Jun. 04 2008 10:40 AM
Erin from Manhattan

"wounds" need time to heal, and usually they do. It's been one day, let's not go overboard.

Jun. 04 2008 10:40 AM
Chris O from New York City

Great point Heilene #55, especially this line which is the key point for me: "She ran as an entitled female candidate, NOT as a competent, experienced, intelligent candidate (which she is)."

Jun. 04 2008 10:40 AM
AWM from UWS

Uhhhh...

About that "media bias against Hillary" thing...

http://pewresearch.org/pubs/854/candidate-character

Jun. 04 2008 10:40 AM
Kira from Rochester, New York

I find it interesting that people are complaining that Hilary was treated unfairly by the media and the Obama campaign throughout the primaries. It's called politics, people!

Jun. 04 2008 10:40 AM
Anne

Can someone tell me how the Obama campaign vilified Clinton?

Why do people not accept that if she ran a smarter campaign she would have won this a while ago? The seeds of her undoing were her own decisions.

Jun. 04 2008 10:40 AM
doctor david from Lower East Side

Does AMerica really want Bill Clinton on TV every single day as first husband to vice president Hillary?

And if Bil has another dalliance / sex affair during the Obama presidency..... it would drag down the entire presidency into the media sewer for years... like happened with president Bill CLinton.

The risk of Bill ob board is too high....

Jun. 04 2008 10:39 AM
Kysha from NY

Diana - SHUT UP AND VOTE. This is the presidency, not the prom. But if you need high school analogies: even if you believe your team is going to lose the big game, go to the gym anyway and show your support. We need a united party here, why can't people start looking at the bigger picture!?

Jun. 04 2008 10:39 AM
Chris O from New York City

It is outrageous for Marie Cocco to say the Obama campaign treated her disrespectfully. Sure, many parties have mistreated her, but not the candidate.

Jun. 04 2008 10:38 AM
mc from Brooklyn

I hate it that there is a petition going around. Bad idea, folks. Dems shooting themselves in the foot.

I disagree with the analyst on the air who seems to think that the half that voted for HRC will just come over regardless.

Jun. 04 2008 10:38 AM
Chicago Listener

just in those two snippets of obama and mccain, you can hear how one is more nimble, hopeful and inclusive and the other is tired, divisive and programmed. already, mccain has to bend toward obama's themes in an effort to belittle them.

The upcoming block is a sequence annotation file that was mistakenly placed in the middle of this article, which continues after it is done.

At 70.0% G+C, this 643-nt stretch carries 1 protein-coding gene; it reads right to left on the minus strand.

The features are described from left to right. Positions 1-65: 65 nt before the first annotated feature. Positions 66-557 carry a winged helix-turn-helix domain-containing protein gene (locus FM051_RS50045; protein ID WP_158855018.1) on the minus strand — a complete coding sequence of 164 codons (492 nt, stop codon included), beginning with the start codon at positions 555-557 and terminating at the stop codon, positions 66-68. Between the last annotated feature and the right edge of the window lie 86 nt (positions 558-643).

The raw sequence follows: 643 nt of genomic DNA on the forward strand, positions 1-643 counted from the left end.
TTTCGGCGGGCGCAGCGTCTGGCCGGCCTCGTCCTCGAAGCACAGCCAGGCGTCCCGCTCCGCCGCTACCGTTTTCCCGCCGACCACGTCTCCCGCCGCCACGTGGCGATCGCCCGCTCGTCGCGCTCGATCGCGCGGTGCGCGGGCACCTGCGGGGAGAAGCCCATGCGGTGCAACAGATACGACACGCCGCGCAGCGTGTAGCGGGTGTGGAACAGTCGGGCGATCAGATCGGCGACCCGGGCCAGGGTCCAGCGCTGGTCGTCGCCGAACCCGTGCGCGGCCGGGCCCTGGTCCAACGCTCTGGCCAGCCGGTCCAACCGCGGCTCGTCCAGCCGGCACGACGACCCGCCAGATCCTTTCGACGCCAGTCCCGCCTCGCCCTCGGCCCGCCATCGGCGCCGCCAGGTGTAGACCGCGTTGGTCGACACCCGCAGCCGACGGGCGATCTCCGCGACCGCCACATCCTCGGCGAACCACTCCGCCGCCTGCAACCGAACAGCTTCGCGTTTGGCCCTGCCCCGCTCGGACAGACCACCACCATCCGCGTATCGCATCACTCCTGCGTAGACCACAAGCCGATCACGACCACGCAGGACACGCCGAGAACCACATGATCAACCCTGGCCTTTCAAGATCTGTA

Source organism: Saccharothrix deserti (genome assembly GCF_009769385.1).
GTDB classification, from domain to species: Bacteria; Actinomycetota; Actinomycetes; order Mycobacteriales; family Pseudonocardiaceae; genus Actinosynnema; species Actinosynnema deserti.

mccain already sounds exhausted.

and, of course, mccain trotted out the liberal tag. obama can swat that away by pushing for universal health care.

what didn't mccain like about the sixties? the idealism? the youth movement? Head Start? the voting rights act?

even the elderly can be reached by obama if he asks them what they want their legacy to be and what kind of world they want for their children and grandchildren.

Jun. 04 2008 10:38 AM
Herb from Brooklyn, NY

Personally I think if Obama is really going to campaign on "change" he shouldn't have Clinton as a running mate. Hillary and Bill have too much history in Washington, alot of which is negative.

Jun. 04 2008 10:37 AM
MG from Park Slope

Why do HRC supporters think that she has a right to be on the ticket? I'm pretty sure that if the tables were turned and Clinton had won the nomination, Obama wouldn't carry the same sense of entitlement - the sense that he would have a right to be on the ticket as VP. It's disgusting.

Jun. 04 2008 10:37 AM
seth from Long Island

Heilene #55

You nailed it on why the petition is wrong.

Jun. 04 2008 10:37 AM
Marco from Manhattan

Leave it to Mrs. Clinton to step on Mr. Obama's big moment. She lost and now wants to give the impression that she may graciously deign to accept the VP spot. The more I listen to this woman the greater my sympathy for her husband.

Jun. 04 2008 10:36 AM
hjs from 11211

voter
which candidate has spent more time in elected office? MCCain, what's your point